- Written by Administrator
- Published: 15 January 2014
As of last Wednesday, the Grange Hall is no more.
The historic building was demolished last week after several years of debate over whether to rehabilitate the building for an affordable housing project. The building, which was built in the late 1880s was in a state of such disrepair that it was obvious it could not be reconstructed to meet current building codes.
“The major problem was trying to convert it from a building that was not designed for residential use and that had been abandoned for years to a residential building that was up to current code standards,” said Scott Lambiase, director of municipal services.
Bringing the building up to code would involve lifting the building off the foundation, collapsing the rubble foundation and putting in a new foundation, then moving the building back on top of the new foundation.
“That process would be a lot more expensive than start- ing from scratch,” Lambiase said.
Lambiase said the building, as it had existed, had very few salvageable pieces. It did not have electrical or plumbing outfits, the exterior had been stripped down to the sheathing and the walls would have had to be taken down to the bare studs.
“It would have been a really substandard shell that would then have to be retrofitted,” he said. “We didn’t need to go through an entire cost analysis, it was obvious it was too expensive to rehabilitate.”
Before the two-day demolition took place, the building was searched for historic artifacts. Several ceremonial piec- es, wooden folding chairs and documents were collected and turned over to the Duxbury Rural and Historical Society. The folding chairs may be cleaned and used at the Tarkiln building. Lambiase said there was little historic significance to the Grange building; the floorboards and deed board were offered to several companies that may have made use of them, but none of the windows was historic and the siding was destroyed by woodpeckers. An addition at the back of the building was built in the 1950s and was encroaching on the neighbor’s property, and Lambiase said it was “kind of good to get that out of there.”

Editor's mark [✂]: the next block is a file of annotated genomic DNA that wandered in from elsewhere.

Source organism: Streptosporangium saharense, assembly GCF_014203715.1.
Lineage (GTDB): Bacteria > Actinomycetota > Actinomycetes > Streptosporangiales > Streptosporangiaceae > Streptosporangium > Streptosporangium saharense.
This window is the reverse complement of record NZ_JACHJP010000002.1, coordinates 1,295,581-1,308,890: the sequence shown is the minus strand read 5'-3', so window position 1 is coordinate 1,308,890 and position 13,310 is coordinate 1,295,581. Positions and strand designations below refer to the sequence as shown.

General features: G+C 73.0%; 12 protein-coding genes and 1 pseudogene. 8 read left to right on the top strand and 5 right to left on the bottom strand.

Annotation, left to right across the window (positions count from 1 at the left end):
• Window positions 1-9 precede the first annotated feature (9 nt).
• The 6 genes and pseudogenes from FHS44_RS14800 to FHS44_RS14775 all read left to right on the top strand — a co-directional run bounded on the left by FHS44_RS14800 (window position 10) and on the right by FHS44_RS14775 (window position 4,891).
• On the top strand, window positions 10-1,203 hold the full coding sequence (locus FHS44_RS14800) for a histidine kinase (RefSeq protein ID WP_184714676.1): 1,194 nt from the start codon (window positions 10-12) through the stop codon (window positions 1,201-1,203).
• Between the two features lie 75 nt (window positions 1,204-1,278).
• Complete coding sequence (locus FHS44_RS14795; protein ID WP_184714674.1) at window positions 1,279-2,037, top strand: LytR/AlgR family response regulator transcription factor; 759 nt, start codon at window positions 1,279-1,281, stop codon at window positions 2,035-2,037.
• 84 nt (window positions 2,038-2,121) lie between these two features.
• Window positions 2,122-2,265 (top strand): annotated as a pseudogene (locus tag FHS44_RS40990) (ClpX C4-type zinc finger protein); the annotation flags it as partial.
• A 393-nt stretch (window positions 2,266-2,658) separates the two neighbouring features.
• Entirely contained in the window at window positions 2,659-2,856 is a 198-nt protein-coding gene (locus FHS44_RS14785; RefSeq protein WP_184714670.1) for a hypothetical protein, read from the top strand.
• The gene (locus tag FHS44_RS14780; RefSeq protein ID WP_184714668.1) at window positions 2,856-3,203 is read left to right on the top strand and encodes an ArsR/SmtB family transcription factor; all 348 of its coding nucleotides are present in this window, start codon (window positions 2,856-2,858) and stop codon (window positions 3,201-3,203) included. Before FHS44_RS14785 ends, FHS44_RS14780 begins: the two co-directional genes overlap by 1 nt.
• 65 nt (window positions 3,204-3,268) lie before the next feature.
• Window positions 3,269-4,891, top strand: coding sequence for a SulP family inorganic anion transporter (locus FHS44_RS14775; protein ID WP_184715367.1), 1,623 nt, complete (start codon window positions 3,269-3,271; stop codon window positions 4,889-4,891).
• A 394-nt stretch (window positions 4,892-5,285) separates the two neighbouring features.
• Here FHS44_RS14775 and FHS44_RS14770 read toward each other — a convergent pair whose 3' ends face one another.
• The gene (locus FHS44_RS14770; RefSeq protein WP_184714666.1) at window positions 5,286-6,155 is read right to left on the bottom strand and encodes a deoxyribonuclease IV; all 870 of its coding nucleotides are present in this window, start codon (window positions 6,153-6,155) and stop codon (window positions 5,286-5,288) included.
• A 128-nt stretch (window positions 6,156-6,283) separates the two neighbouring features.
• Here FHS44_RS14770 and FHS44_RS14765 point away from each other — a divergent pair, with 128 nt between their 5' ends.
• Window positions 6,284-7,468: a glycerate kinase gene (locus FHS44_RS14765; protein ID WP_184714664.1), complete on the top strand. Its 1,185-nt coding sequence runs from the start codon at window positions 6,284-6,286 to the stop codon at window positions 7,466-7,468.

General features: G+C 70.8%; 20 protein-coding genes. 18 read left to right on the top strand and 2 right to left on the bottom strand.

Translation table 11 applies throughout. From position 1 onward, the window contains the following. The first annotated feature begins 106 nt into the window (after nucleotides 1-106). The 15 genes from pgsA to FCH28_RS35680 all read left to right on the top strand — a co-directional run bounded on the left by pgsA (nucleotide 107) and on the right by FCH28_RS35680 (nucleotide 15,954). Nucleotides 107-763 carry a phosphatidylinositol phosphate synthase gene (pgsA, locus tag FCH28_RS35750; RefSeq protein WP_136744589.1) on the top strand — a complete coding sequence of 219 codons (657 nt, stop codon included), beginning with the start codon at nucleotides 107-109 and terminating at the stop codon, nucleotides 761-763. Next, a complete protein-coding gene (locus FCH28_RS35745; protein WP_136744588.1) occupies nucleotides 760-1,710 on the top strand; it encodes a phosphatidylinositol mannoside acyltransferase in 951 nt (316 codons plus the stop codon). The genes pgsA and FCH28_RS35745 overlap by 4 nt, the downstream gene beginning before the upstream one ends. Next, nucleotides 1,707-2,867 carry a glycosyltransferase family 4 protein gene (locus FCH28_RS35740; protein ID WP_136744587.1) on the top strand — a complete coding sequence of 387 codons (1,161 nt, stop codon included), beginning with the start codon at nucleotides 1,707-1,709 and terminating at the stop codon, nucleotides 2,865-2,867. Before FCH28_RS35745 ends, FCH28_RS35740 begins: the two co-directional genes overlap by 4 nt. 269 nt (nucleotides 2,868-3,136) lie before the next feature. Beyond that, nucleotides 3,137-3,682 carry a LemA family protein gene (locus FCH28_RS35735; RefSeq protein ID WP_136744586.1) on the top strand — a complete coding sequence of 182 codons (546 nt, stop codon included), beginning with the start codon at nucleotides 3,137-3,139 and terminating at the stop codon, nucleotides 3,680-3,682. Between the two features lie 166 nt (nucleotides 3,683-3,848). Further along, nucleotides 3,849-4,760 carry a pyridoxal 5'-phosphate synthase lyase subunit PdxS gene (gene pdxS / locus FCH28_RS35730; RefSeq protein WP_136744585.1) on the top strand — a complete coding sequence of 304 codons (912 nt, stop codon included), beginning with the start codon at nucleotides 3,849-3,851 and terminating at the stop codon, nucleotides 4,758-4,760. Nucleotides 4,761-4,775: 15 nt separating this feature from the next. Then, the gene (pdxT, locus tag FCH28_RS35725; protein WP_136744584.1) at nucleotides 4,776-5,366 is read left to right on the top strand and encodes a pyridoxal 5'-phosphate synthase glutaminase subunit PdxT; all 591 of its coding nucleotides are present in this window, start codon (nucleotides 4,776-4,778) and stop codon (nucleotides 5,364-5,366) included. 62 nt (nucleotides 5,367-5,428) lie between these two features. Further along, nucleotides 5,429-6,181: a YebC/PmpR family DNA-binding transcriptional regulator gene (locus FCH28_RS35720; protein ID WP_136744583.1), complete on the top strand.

The Grange Hall and a former fire station were purchased with Community Preservation Act money in 2009 with the intention of developing afford- able housing units. The fire station was demolished due to health hazard concerns and the 2010 Town Meeting approved $150,000 in Community Preservation Act Funds to design two units on that site. The Affordable Housing Committee, now the Duxbury Affordable Housing Trust, voted in July 2011 to approve plans for a three-bedroom unit in the Grange Hall on Franklin Street.
Now that the building has been removed, Duxbury Affordable Housing Trust chair Diane Bartlett said the next step is to seek requests for proposals (RFP) from developers and designers for a three bedroom home for the site.
“That will be our ultimate outcome,” she said. “And it will be an affordable housing unit.”
Lambiase is currently working on an RFP and plans to have a final draft to town counsel by next week. He said the hope is to have the RFP out to developers and non-profit organizations within a month and start the process by the spring. Because the site is desgnated for an affordable housing project, it is likely to attract a non-profit organization such as Habitat for Humanity.
Habitat for Humanity had been interested in the original rehabilitation project but had backed out after the organization was hit by the economic downturn. With the site now essentially a “clean slate,” Lambiase said it’s primed to function better as a non-profit project.
“When you are dealing with volunteer work, the last thing you need is to have a complicated situation with complicated permitting and a complicated design,” he said. “It’s not a prescriptive, cookie cutter design and it would not have made sense to let volunteers with minimal supervision work on it.”
Unless a developer is looking to offset a project it is already working on in town with an affordable project, Lambiase predicts the project will be given to a non-profit.
Barlett said she is happy to see the project finally coming along, after several years of working on project designs and working with various town meeting articles.
“When you are dealing with affordable housing, it’s not unreasonable go jump through hoops and we’ve been working on this for six year,” Bartlett said. “It’s been a long and arduous process and after all this time it’s nice to think a family might move in soon.”
Bartlett said she is excited that the project is on track and an RFP will become a reality.
“On a personal level it is sad to see the building go,” she said. “But the reality is that we cannot afford to waste tax payers’ money to rehabilitate the building. We have to say goodbye.”